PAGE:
It’s quite unusual to eat similar things together. If we’re having carrots, for example, it’s normal to eat only one type of carrot, but anyone who was to taste three completely different carrots one after the other — say a biodynamic baby carrot, a medium-sized organic purple one and a fat luminous orange one — just once would know, for ever, what type of carrot he prefers, which must surely be a useful thing to know. The point is that it’s really very hard to tell how much nicer one thing is than another unless you taste them side-by-side, and two or three similar things being served side-by-side is about the last thing that ever happens, normally.
I must admit I’ve not yet tried it with carrots, but I did recently serve a cheeseboard with six or seven blue cheeses on it, and no others. I only did it because I was road-testing my latest cheese, a blue, so I bought all the blues on the market that were closest to it to see how it compared. What is remarkable is not how similar, but how very different they all are — even the ones that are supposed to be the same. What was actually a technical exercise, I was surprised to discover, my guests really enjoyed. We tend to value variety — serving meat and three veg rather than meat and three carrots — but tasting similar things together opens up a whole world of exquisite detail. It is certainly the best way of sharpening one’s palate.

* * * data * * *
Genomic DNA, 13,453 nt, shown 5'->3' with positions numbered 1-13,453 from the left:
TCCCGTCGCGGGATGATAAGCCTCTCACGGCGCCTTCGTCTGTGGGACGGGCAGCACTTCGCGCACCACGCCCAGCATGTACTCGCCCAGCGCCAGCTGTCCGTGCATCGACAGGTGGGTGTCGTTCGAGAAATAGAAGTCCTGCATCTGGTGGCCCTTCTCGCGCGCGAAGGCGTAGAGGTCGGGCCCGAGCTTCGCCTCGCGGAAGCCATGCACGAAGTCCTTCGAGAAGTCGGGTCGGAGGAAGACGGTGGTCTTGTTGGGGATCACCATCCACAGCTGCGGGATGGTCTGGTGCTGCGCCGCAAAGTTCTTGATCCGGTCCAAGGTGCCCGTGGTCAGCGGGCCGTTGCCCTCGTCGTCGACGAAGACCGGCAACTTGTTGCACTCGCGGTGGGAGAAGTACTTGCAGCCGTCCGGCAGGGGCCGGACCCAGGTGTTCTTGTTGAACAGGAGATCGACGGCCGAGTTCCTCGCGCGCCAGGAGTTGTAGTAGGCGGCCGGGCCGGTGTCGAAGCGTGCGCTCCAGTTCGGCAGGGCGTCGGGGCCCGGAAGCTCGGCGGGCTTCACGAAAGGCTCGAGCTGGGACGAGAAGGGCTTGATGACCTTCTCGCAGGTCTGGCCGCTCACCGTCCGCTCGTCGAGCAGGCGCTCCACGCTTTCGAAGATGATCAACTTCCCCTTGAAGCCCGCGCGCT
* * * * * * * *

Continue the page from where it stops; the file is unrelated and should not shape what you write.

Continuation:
An all-blue cheeseboard is bang on the money anyway, even if I say so myself. The Supreme Champion gong at the British Cheese Awards, the ultimate cheese accolade, has gone to a blue two years in a row now.